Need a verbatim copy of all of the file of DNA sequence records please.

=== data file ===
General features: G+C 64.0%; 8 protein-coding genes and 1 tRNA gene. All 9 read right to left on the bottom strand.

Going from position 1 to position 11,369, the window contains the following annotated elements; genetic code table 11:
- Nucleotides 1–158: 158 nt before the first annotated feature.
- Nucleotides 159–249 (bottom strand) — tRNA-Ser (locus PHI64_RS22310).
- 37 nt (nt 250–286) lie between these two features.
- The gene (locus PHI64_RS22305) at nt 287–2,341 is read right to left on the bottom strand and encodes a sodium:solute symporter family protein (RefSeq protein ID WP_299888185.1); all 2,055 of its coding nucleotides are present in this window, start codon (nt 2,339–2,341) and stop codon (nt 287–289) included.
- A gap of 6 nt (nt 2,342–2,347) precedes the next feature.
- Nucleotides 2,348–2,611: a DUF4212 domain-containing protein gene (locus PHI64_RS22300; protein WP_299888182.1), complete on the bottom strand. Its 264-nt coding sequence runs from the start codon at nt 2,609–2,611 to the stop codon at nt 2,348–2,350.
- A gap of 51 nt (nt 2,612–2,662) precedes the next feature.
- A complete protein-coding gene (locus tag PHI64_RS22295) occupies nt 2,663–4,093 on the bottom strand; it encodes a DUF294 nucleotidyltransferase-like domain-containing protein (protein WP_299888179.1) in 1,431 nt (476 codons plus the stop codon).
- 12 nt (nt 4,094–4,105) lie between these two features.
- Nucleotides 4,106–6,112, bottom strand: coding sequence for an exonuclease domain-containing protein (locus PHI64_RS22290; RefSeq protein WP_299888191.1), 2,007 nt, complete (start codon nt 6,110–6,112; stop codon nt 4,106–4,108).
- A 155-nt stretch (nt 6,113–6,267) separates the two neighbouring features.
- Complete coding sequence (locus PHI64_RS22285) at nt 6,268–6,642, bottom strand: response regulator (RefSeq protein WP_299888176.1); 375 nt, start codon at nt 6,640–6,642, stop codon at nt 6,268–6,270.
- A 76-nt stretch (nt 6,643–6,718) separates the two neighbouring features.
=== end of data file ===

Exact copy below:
General features: G+C 64.0%; 8 protein-coding genes and 1 tRNA gene. All 9 read right to left on the bottom strand.

Going from position 1 to position 11,369, the window contains the following annotated elements; genetic code table 11:
- Nucleotides 1–158: 158 nt before the first annotated feature.
- Nucleotides 159–249 (bottom strand) — tRNA-Ser (locus PHI64_RS22310).
- 37 nt (nt 250–286) lie between these two features.
- The gene (locus PHI64_RS22305) at nt 287–2,341 is read right to left on the bottom strand and encodes a sodium:solute symporter family protein (RefSeq protein ID WP_299888185.1); all 2,055 of its coding nucleotides are present in this window, start codon (nt 2,339–2,341) and stop codon (nt 287–289) included.
- A gap of 6 nt (nt 2,342–2,347) precedes the next feature.
- Nucleotides 2,348–2,611: a DUF4212 domain-containing protein gene (locus PHI64_RS22300; protein WP_299888182.1), complete on the bottom strand. Its 264-nt coding sequence runs from the start codon at nt 2,609–2,611 to the stop codon at nt 2,348–2,350.
- A gap of 51 nt (nt 2,612–2,662) precedes the next feature.
- A complete protein-coding gene (locus tag PHI64_RS22295) occupies nt 2,663–4,093 on the bottom strand; it encodes a DUF294 nucleotidyltransferase-like domain-containing protein (protein WP_299888179.1) in 1,431 nt (476 codons plus the stop codon).
- 12 nt (nt 4,094–4,105) lie between these two features.
- Nucleotides 4,106–6,112, bottom strand: coding sequence for an exonuclease domain-containing protein (locus PHI64_RS22290; RefSeq protein WP_299888191.1), 2,007 nt, complete (start codon nt 6,110–6,112; stop codon nt 4,106–4,108).
- A 155-nt stretch (nt 6,113–6,267) separates the two neighbouring features.
- Complete coding sequence (locus PHI64_RS22285) at nt 6,268–6,642, bottom strand: response regulator (RefSeq protein WP_299888176.1); 375 nt, start codon at nt 6,640–6,642, stop codon at nt 6,268–6,270.
- A 76-nt stretch (nt 6,643–6,718) separates the two neighbouring features.